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Keith Maxwell

PIT PONY, 2016

This piece has developed from a persistent interest in the roles that humans have forced upon animals. The artwork focuses on the different ways we use animals, observing our treatment and expenditure of them. Historical resources document a glib existence for pit ponies, who were transported down to the coal face, and often slaughtered when they ceased to be an asset to man. So accustomed to the dark, that on the rare occasion they were released into the light, it is reported they could not cope and sought the comfort of the shadows.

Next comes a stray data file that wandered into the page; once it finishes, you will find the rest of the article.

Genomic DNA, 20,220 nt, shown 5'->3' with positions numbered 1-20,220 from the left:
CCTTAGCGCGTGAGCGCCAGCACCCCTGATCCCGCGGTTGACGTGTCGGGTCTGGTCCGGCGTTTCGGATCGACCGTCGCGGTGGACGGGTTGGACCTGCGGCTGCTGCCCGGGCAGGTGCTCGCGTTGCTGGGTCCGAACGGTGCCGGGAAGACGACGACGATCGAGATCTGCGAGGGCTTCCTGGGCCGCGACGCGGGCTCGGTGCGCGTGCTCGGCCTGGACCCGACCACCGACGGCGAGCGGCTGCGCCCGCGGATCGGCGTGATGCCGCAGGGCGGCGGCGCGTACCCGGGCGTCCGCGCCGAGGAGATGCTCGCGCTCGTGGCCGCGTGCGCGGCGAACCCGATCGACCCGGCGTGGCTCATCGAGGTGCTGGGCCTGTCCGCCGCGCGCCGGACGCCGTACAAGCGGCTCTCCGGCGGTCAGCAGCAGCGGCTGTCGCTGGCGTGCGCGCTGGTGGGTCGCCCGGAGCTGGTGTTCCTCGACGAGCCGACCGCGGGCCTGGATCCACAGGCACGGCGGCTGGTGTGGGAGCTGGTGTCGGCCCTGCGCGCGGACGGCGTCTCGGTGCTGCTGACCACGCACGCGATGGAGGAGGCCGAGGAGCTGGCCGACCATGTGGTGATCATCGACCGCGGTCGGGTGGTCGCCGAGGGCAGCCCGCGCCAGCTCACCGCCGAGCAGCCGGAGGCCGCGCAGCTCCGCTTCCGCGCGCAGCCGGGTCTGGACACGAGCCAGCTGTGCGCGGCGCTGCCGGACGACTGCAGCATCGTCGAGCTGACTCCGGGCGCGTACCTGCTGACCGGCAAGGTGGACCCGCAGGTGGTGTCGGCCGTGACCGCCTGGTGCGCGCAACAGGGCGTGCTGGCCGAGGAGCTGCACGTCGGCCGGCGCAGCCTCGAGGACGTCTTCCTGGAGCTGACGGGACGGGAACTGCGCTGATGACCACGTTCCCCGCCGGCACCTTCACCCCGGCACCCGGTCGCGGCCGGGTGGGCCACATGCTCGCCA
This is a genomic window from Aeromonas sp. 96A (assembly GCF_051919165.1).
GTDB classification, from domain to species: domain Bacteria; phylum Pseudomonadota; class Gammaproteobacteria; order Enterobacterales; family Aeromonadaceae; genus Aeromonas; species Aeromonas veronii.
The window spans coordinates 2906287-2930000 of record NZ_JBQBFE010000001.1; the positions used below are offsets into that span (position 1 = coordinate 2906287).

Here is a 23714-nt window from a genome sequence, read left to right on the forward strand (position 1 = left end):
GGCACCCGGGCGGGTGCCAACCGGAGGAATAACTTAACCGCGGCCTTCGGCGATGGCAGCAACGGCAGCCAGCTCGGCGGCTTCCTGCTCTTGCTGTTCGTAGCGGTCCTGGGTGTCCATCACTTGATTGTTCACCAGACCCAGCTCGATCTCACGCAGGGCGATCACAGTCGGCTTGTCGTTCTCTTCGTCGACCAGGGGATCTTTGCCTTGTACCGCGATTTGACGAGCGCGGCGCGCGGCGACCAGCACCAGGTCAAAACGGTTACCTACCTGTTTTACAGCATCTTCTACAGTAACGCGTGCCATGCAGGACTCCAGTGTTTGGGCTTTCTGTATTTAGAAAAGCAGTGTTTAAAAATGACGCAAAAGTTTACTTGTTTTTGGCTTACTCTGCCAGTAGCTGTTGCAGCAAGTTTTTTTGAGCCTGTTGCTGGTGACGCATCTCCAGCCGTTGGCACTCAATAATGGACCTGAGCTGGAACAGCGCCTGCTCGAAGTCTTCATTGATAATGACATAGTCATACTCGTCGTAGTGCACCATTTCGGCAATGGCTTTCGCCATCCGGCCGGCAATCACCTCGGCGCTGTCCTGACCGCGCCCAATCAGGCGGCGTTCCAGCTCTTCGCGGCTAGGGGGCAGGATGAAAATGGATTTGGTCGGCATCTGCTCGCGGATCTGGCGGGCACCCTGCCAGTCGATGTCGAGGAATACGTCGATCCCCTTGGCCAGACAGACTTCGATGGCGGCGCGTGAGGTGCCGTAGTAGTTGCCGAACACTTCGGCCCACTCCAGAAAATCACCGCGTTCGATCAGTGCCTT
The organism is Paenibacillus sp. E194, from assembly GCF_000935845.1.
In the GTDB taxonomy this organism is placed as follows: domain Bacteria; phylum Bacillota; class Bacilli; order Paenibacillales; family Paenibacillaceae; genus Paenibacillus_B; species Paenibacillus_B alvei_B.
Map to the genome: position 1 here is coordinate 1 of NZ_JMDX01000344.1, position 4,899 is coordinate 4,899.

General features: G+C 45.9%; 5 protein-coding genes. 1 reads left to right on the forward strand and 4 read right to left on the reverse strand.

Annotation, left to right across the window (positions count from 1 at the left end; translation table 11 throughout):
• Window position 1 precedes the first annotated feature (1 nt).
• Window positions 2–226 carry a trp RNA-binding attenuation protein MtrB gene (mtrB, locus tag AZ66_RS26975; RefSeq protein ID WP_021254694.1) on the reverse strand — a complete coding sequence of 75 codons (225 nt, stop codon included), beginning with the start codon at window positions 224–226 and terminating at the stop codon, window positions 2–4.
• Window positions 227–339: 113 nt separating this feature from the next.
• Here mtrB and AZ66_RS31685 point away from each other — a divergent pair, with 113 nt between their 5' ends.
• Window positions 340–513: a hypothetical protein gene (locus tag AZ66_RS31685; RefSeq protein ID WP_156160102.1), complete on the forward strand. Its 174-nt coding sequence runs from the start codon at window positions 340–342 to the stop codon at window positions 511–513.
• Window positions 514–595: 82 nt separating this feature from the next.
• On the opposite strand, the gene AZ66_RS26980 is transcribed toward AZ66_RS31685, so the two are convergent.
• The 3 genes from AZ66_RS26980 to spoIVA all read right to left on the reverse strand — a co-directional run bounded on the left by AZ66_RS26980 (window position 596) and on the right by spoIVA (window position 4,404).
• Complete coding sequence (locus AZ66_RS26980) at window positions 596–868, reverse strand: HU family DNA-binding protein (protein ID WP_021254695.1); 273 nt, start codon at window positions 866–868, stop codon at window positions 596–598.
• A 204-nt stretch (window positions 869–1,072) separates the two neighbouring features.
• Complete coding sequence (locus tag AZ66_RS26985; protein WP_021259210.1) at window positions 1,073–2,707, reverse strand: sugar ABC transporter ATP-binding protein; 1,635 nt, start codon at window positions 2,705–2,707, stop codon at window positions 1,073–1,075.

The ceramic slip casting, combined with woven metal and hessian, suggests both the fragility of a disposable commodity, and the mechanical influence of human intervention. Prior to the use of ponies in the Industrial Age, women and children were required to do this work. The vulnerability of the suspended animal illustrates the aberrant practices that were inflicted upon them, as they were transported vertically down the shaft, blindfolded, and left to hang precariously from a winch.

Slip cast ceramic, copper and hessian.